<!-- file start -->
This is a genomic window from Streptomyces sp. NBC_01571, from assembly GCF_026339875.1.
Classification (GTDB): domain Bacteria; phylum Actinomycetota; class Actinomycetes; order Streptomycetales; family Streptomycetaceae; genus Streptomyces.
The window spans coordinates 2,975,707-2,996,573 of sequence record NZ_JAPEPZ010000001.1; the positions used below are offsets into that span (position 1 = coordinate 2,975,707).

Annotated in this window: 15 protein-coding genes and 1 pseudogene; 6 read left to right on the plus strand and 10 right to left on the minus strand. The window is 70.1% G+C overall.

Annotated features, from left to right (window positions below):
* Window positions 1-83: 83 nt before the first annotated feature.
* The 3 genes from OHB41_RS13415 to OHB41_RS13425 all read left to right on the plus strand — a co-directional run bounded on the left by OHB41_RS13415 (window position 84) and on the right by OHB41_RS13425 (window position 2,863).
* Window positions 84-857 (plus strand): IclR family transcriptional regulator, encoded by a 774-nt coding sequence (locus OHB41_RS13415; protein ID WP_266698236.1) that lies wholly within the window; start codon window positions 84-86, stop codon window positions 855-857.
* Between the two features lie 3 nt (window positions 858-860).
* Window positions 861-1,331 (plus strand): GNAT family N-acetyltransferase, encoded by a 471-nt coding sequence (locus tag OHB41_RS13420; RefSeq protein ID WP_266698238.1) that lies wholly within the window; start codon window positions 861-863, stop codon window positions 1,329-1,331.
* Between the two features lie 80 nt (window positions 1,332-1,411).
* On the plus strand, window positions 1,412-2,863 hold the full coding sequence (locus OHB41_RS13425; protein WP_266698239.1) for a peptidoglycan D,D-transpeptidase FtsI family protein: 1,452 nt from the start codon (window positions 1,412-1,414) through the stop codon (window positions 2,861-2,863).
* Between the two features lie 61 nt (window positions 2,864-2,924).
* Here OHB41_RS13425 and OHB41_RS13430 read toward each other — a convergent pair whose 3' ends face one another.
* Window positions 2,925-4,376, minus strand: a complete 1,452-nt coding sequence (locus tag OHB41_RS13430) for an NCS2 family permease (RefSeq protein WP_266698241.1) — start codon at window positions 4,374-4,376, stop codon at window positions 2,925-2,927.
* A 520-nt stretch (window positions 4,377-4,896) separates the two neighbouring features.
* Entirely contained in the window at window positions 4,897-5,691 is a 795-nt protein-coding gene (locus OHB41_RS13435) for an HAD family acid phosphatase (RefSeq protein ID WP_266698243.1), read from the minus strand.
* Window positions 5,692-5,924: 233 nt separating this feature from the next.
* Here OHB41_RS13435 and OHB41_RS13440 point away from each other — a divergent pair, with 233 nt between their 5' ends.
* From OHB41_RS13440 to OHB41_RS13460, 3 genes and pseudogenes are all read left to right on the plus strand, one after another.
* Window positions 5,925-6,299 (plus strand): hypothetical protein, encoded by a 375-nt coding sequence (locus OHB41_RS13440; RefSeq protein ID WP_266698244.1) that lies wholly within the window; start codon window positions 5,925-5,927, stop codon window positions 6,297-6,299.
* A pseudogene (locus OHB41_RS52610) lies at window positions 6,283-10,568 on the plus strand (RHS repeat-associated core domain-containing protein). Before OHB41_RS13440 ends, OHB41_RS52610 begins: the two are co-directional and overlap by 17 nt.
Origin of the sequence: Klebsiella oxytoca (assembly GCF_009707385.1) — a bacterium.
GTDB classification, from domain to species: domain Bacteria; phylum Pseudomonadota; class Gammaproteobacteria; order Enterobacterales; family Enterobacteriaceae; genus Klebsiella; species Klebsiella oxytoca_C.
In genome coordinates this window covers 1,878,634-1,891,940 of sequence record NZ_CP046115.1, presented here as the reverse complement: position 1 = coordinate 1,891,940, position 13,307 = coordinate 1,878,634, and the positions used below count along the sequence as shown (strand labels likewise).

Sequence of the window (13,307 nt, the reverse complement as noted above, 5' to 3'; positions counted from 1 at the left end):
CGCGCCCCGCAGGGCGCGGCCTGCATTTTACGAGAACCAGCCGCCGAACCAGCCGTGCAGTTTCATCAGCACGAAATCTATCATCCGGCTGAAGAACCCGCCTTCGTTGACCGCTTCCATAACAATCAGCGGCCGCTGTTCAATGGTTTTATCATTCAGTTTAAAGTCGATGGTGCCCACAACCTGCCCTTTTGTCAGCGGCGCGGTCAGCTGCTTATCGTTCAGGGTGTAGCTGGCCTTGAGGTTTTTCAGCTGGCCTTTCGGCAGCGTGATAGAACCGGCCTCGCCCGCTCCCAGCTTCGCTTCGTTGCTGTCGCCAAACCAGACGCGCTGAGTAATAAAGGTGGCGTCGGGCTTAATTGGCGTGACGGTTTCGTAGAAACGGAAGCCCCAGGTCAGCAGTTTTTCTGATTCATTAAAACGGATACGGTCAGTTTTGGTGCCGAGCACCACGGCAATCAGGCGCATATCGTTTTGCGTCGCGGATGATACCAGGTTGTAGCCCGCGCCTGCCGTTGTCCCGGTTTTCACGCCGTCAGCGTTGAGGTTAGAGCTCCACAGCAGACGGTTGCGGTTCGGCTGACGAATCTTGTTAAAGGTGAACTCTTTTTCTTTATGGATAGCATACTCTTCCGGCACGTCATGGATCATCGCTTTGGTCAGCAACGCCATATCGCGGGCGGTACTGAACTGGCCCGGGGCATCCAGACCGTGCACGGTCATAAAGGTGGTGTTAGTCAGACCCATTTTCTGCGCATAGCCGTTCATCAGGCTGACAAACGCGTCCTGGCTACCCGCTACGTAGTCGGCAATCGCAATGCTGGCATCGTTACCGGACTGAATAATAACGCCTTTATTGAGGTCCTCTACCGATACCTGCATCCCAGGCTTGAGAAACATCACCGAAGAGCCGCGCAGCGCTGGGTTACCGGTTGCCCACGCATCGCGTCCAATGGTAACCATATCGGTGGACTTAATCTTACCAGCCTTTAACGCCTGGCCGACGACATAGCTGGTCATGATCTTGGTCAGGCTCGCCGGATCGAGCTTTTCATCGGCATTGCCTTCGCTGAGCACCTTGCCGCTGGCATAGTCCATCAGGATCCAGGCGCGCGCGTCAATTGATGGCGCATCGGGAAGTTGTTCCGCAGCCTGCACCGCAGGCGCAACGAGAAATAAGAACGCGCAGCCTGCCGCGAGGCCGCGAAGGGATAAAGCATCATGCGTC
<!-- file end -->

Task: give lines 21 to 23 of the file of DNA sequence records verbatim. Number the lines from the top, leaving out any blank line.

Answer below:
* Window positions 5,925-6,299 (plus strand): hypothetical protein, encoded by a 375-nt coding sequence (locus OHB41_RS13440; RefSeq protein ID WP_266698244.1) that lies wholly within the window; start codon window positions 5,925-5,927, stop codon window positions 6,297-6,299.
* A pseudogene (locus OHB41_RS52610) lies at window positions 6,283-10,568 on the plus strand (RHS repeat-associated core domain-containing protein). Before OHB41_RS13440 ends, OHB41_RS52610 begins: the two are co-directional and overlap by 17 nt.
Origin of the sequence: Klebsiella oxytoca (assembly GCF_009707385.1) — a bacterium.